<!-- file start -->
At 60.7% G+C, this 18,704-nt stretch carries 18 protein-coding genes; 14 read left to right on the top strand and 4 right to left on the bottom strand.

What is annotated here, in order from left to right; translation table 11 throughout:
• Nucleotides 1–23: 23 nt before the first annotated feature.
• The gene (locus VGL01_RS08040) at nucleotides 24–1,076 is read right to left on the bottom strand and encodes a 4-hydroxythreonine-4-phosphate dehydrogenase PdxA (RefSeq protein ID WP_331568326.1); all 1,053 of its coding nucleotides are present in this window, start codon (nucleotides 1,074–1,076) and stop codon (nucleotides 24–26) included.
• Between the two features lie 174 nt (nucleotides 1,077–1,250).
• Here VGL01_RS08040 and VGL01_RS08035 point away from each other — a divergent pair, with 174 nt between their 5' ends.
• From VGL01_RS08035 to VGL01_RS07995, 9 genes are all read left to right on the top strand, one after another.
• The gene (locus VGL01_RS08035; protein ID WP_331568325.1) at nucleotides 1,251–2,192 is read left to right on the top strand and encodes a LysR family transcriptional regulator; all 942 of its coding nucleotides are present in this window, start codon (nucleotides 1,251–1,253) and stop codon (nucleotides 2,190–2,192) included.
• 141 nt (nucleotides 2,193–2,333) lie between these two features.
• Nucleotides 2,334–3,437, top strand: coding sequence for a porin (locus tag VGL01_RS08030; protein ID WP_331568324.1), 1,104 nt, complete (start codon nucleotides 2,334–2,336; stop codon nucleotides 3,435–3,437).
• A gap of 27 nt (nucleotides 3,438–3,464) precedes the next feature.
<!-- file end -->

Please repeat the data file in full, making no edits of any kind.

At 60.7% G+C, this 18,704-nt stretch carries 18 protein-coding genes; 14 read left to right on the top strand and 4 right to left on the bottom strand.

What is annotated here, in order from left to right; translation table 11 throughout:
• Nucleotides 1–23: 23 nt before the first annotated feature.
• The gene (locus VGL01_RS08040) at nucleotides 24–1,076 is read right to left on the bottom strand and encodes a 4-hydroxythreonine-4-phosphate dehydrogenase PdxA (RefSeq protein ID WP_331568326.1); all 1,053 of its coding nucleotides are present in this window, start codon (nucleotides 1,074–1,076) and stop codon (nucleotides 24–26) included.
• Between the two features lie 174 nt (nucleotides 1,077–1,250).
• Here VGL01_RS08040 and VGL01_RS08035 point away from each other — a divergent pair, with 174 nt between their 5' ends.
• From VGL01_RS08035 to VGL01_RS07995, 9 genes are all read left to right on the top strand, one after another.
• The gene (locus VGL01_RS08035; protein ID WP_331568325.1) at nucleotides 1,251–2,192 is read left to right on the top strand and encodes a LysR family transcriptional regulator; all 942 of its coding nucleotides are present in this window, start codon (nucleotides 1,251–1,253) and stop codon (nucleotides 2,190–2,192) included.
• 141 nt (nucleotides 2,193–2,333) lie between these two features.
• Nucleotides 2,334–3,437, top strand: coding sequence for a porin (locus tag VGL01_RS08030; protein ID WP_331568324.1), 1,104 nt, complete (start codon nucleotides 2,334–2,336; stop codon nucleotides 3,435–3,437).
• A gap of 27 nt (nucleotides 3,438–3,464) precedes the next feature.